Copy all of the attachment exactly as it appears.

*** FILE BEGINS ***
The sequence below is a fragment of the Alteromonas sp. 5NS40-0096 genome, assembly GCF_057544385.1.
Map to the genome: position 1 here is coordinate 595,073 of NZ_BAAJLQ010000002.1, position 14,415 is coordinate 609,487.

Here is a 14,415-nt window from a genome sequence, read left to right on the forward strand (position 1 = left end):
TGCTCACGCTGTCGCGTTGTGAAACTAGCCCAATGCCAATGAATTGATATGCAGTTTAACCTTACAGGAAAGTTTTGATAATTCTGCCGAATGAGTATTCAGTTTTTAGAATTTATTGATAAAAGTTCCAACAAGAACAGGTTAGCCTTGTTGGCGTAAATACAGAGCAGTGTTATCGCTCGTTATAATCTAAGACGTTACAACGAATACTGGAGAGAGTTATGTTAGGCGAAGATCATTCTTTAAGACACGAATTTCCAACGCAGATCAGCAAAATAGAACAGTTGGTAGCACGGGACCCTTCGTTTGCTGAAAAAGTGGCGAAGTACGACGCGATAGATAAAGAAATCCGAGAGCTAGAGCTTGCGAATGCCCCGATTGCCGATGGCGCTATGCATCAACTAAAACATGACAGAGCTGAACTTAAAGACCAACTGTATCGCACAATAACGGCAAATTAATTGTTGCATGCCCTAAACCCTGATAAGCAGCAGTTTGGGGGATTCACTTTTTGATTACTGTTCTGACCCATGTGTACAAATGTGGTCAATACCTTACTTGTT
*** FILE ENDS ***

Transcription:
The sequence below is a fragment of the Alteromonas sp. 5NS40-0096 genome, assembly GCF_057544385.1.
Map to the genome: position 1 here is coordinate 595,073 of NZ_BAAJLQ010000002.1, position 14,415 is coordinate 609,487.

Here is a 14,415-nt window from a genome sequence, read left to right on the forward strand (position 1 = left end):
TGCTCACGCTGTCGCGTTGTGAAACTAGCCCAATGCCAATGAATTGATATGCAGTTTAACCTTACAGGAAAGTTTTGATAATTCTGCCGAATGAGTATTCAGTTTTTAGAATTTATTGATAAAAGTTCCAACAAGAACAGGTTAGCCTTGTTGGCGTAAATACAGAGCAGTGTTATCGCTCGTTATAATCTAAGACGTTACAACGAATACTGGAGAGAGTTATGTTAGGCGAAGATCATTCTTTAAGACACGAATTTCCAACGCAGATCAGCAAAATAGAACAGTTGGTAGCACGGGACCCTTCGTTTGCTGAAAAAGTGGCGAAGTACGACGCGATAGATAAAGAAATCCGAGAGCTAGAGCTTGCGAATGCCCCGATTGCCGATGGCGCTATGCATCAACTAAAACATGACAGAGCTGAACTTAAAGACCAACTGTATCGCACAATAACGGCAAATTAATTGTTGCATGCCCTAAACCCTGATAAGCAGCAGTTTGGGGGATTCACTTTTTGATTACTGTTCTGACCCATGTGTACAAATGTGGTCAATACCTTACTTGTT